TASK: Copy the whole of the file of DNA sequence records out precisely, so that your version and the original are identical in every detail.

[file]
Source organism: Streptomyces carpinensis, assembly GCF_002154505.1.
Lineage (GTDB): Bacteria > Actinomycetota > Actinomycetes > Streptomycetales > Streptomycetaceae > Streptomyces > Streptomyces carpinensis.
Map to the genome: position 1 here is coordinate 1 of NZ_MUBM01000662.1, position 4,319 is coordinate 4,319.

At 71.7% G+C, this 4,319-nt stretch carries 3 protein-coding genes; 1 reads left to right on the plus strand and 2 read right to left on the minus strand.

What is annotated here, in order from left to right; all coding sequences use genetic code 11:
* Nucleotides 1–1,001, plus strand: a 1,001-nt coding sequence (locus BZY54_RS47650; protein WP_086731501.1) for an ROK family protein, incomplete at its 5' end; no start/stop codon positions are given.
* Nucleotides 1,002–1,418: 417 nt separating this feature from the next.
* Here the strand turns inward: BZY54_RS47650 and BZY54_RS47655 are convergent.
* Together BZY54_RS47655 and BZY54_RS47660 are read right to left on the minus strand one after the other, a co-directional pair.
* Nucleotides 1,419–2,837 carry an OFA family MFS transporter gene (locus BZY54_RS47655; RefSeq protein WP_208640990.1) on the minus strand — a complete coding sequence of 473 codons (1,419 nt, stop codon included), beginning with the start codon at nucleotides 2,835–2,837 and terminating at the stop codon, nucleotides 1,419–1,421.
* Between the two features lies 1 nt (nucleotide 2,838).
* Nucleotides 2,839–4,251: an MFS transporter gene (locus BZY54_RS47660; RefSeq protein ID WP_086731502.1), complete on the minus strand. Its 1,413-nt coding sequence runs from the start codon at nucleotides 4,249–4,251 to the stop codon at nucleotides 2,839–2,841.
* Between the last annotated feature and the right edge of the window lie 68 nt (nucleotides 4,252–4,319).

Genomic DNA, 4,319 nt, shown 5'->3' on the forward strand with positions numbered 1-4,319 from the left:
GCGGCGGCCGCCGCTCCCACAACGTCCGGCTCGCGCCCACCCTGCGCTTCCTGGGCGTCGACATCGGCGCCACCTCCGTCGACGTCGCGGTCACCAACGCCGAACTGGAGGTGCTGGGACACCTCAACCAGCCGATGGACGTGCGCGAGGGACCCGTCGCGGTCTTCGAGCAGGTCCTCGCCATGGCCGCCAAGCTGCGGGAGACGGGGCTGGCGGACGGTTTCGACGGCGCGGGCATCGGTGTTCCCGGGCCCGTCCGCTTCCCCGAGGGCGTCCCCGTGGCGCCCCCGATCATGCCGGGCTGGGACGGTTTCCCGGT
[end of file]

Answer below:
Source organism: Streptomyces carpinensis, assembly GCF_002154505.1.
Lineage (GTDB): Bacteria > Actinomycetota > Actinomycetes > Streptomycetales > Streptomycetaceae > Streptomyces > Streptomyces carpinensis.
Map to the genome: position 1 here is coordinate 1 of NZ_MUBM01000662.1, position 4,319 is coordinate 4,319.

At 71.7% G+C, this 4,319-nt stretch carries 3 protein-coding genes; 1 reads left to right on the plus strand and 2 read right to left on the minus strand.

What is annotated here, in order from left to right; all coding sequences use genetic code 11:
* Nucleotides 1–1,001, plus strand: a 1,001-nt coding sequence (locus BZY54_RS47650; protein WP_086731501.1) for an ROK family protein, incomplete at its 5' end; no start/stop codon positions are given.
* Nucleotides 1,002–1,418: 417 nt separating this feature from the next.
* Here the strand turns inward: BZY54_RS47650 and BZY54_RS47655 are convergent.
* Together BZY54_RS47655 and BZY54_RS47660 are read right to left on the minus strand one after the other, a co-directional pair.
* Nucleotides 1,419–2,837 carry an OFA family MFS transporter gene (locus BZY54_RS47655; RefSeq protein WP_208640990.1) on the minus strand — a complete coding sequence of 473 codons (1,419 nt, stop codon included), beginning with the start codon at nucleotides 2,835–2,837 and terminating at the stop codon, nucleotides 1,419–1,421.
* Between the two features lies 1 nt (nucleotide 2,838).
* Nucleotides 2,839–4,251: an MFS transporter gene (locus BZY54_RS47660; RefSeq protein ID WP_086731502.1), complete on the minus strand. Its 1,413-nt coding sequence runs from the start codon at nucleotides 4,249–4,251 to the stop codon at nucleotides 2,839–2,841.
* Between the last annotated feature and the right edge of the window lie 68 nt (nucleotides 4,252–4,319).

Genomic DNA, 4,319 nt, shown 5'->3' on the forward strand with positions numbered 1-4,319 from the left:
GCGGCGGCCGCCGCTCCCACAACGTCCGGCTCGCGCCCACCCTGCGCTTCCTGGGCGTCGACATCGGCGCCACCTCCGTCGACGTCGCGGTCACCAACGCCGAACTGGAGGTGCTGGGACACCTCAACCAGCCGATGGACGTGCGCGAGGGACCCGTCGCGGTCTTCGAGCAGGTCCTCGCCATGGCCGCCAAGCTGCGGGAGACGGGGCTGGCGGACGGTTTCGACGGCGCGGGCATCGGTGTTCCCGGGCCCGTCCGCTTCCCCGAGGGCGTCCCCGTGGCGCCCCCGATCATGCCGGGCTGGGACGGTTTCCCGGT